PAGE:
The power level of the reactor is monitored by four neutron channels during normal operation. These channels use fission chambers as neutron detecting element. These four channels detector cable connected to four separate modules to detect the reactor power. The Startup function and precise of reactor power level is achieved by the Nuclear Log Wide Range Channel (NLW-1000)/Nuclear Linear Power Channel (NMP-1000) of the (I&C) system of the reactor. The Channel indicates the current level which is proportional the neutron flux form source level (approximately 2 nv) to full power level (7.46x10 13nv).
The BAEC TRIGA Mark-II reactor is equipped with a number of irradiation devices which are listed below:
- Dry central irradiation tube
- Neutron beam tubes
- Pneumatic transfer system
- Rotary specimen rack
- Triangular cut-outs in the core
- Hexagonal cut-out at the center of the core
- Thermal column for future use (presently filled up with heavy concrete blocks)
In the dry CT, samples can be irradiated at a maximum thermal neutron flux of about 7.46 x 1013 nv. The pneumatic transfer system having a transfer time of about 4.6 sec. is used to irradiate samples that produce short-lived radioisotopes. This system is particularly used for the purpose of neutron activation analysis (NAA). Four neutron beam tubes (BT), which are named as tangential BT, piercing BT, radial BT #1 and radial BT #2, permit extraction of neutron beams of all energies into the reactor hall for the purpose of neutron and solid-state physics experiments. At present, the piercing BT is being used for triple axes spectrometer, and the tangential BT for neutron radiography. The neutron radiography facility is used for non-destructive testing (NDT), particularly with a view to knowing about hydrogen or neutron absorber material in solid matter. This facility uses neutron irradiation similar to X-ray radiography. The Lazy Susan (LS) or the rotary specimen rack is a 'donut' shaped watertight device placed in the upper part of the graphite reflector assembly around the reactor core. This rack has 41 sample holding tubes. Each of these tubes (except the 1st one) can accommodate two 14cm long and 3.2cm dia standard specimen containers in it. Sample is loaded into the rotary specimen rack through the 3.3cm dia loading tube, which extends up to the top of the reactor shield structure and terminate at the center channel. A position control mechanism allows loading of samples in different chambers of the LS. The triangular and hexagonal cutouts in the core allow in-core irradiation of large diameter samples, which are not suitable for insertion into the dry CT or in to the LS.
Area of Utilization
BAEC TRIGA research reactor has so far been used for carrying out research and development works in various fields of nuclear science and technology. It has also been used for production of isotopes and education and training of manpower. Areas of utilization of the research reactor since its commissioning is presented in the figure below.
- Neutron Activation Analysis (NAA)
When materials absorb neutrons, they become radioactive and emit mostly gamma rays with energies that depend on the material itself. In activation analysis, the composition of a material including the trace amount of impurities present in it can be determined by measuring such emitted gamma radiation.
- NAA for determination of arsenic in ground water, rice and vegetables samples of different areas of Bangladesh.
- NAA for determination of U and Th in rock samples.
- NAA for determination of trace element concentrations in soil and foodstuff, etc.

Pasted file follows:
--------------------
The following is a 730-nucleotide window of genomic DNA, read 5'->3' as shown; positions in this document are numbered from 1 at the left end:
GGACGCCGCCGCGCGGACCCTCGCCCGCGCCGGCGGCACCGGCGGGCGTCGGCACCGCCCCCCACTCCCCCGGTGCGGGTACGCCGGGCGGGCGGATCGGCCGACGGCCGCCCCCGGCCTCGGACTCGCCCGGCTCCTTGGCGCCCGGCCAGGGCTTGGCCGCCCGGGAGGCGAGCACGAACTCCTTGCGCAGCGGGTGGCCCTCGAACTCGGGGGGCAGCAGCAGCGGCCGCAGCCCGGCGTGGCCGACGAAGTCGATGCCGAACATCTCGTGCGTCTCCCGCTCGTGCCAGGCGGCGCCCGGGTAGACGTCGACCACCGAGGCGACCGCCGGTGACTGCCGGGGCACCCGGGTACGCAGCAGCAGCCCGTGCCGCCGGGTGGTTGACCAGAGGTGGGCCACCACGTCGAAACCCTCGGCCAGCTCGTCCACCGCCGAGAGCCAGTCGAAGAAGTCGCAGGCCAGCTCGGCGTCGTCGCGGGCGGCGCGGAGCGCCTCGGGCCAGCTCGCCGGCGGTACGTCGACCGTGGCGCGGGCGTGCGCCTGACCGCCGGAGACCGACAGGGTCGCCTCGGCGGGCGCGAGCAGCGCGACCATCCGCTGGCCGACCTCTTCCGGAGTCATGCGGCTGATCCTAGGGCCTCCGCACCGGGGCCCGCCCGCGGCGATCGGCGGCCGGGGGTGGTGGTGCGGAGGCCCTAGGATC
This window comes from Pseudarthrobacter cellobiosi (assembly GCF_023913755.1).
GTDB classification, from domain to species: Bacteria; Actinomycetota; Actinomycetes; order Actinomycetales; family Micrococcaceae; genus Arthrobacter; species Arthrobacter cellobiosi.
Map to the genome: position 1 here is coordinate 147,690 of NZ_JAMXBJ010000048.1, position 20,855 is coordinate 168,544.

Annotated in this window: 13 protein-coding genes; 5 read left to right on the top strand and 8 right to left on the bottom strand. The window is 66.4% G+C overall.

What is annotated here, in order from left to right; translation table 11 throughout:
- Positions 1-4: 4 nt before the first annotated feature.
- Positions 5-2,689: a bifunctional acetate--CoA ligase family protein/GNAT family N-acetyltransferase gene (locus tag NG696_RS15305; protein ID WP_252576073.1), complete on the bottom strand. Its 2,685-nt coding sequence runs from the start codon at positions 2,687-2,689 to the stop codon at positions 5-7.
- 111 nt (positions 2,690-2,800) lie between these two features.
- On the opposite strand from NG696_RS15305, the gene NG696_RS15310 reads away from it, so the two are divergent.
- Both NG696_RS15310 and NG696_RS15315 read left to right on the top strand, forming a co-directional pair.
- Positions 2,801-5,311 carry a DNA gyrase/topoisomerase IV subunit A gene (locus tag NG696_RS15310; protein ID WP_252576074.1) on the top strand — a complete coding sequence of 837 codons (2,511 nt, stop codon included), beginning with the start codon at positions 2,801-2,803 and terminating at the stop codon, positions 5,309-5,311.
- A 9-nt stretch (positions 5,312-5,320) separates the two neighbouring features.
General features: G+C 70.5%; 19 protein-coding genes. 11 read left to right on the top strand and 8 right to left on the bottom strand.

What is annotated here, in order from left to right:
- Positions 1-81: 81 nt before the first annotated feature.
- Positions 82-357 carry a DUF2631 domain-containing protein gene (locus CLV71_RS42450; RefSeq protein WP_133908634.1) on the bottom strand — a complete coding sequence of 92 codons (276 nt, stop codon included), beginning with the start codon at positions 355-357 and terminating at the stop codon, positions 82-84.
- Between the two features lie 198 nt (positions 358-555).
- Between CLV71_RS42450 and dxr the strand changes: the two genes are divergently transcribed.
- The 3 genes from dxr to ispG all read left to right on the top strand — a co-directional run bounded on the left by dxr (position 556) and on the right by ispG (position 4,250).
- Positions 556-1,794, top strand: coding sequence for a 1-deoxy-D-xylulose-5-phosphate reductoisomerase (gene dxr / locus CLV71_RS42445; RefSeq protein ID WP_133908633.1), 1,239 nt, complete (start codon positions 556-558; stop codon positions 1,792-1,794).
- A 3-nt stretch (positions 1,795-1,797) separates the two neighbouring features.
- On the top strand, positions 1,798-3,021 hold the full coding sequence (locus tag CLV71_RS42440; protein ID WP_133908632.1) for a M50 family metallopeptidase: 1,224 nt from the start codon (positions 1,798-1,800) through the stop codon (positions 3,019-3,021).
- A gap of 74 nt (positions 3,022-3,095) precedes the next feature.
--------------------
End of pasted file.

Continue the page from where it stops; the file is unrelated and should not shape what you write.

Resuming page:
- Neutron Scattering Experiments
Neutron scattering is a technique that is used to find answers to fundamental questions about the structure and composition of materials. By examining the status of scattered neutron on a material, the atomic/molecular structure and kinetic status the material can be determined. Cold neutrons make it possible to observe the structure of high polymer materials such as fiber synthesis and plastics.
- Neutron Radiography
The neutron radiography facility is used for non-destructive testing (NDT), particularly with a view to know about hydrogen or neutron absorber material in solid matter. This facility uses neutron irradiation similar to X-ray radiography.
- Radioisotope Production
The reactor facility is used for production of 99mTc, 131I and 46Sc radioisotopes. 99mTc and 131I are used in the nuclear medicine centers while 46Sc for isotope hydrology applications. At present, one of the most important objectives of the reactor facility is to enhance the production of 131I such that all the needs of the country could be met. The current demand of 131I in the country is about 1Ci per fortnight.
Activities of ROMU
Reactor Operation and Maintenance Unit (ROMU) is responsible for operation and maintenance of the reactor. At present 9 engineers/ scientists and 25 supporting personnel are working in different Divisions/Sections of ROMU. Major activities carried out in ROMU are as follows:
- Conduction of routine operation and maintenance of the reactor and associate systems/facilities,
- Upgrading of the reactor operational and safety documentations based on IAEA safety standards/guides,
- Training and retraining of Reactor Operators (ROs) and Senior Reactor Operators (SROs),
- Preparation of various documents in connection with IAEA Safeguards and Protocol Additional to the Safeguards Agreement,
- Preparation of various operational and safety documents as required by the Nuclear Safety and Radiation Control Rule (Rule-97),
- Preparation/upgrading of SRO/RO training manuals,
- Providing supports to various reactor related academic activities being conducted in BAEC,
- Planning and implementing various works related to the upgrading of different systems of the reactor facility, etc.
Reactor Operation & Maintenance Unit
Atomic Energy Research Establishment
Bangladesh Atomic Energy Commission
Ganakbari,Savar,GPO BOX NO.-3787
Phone: +88027789285, +88027788454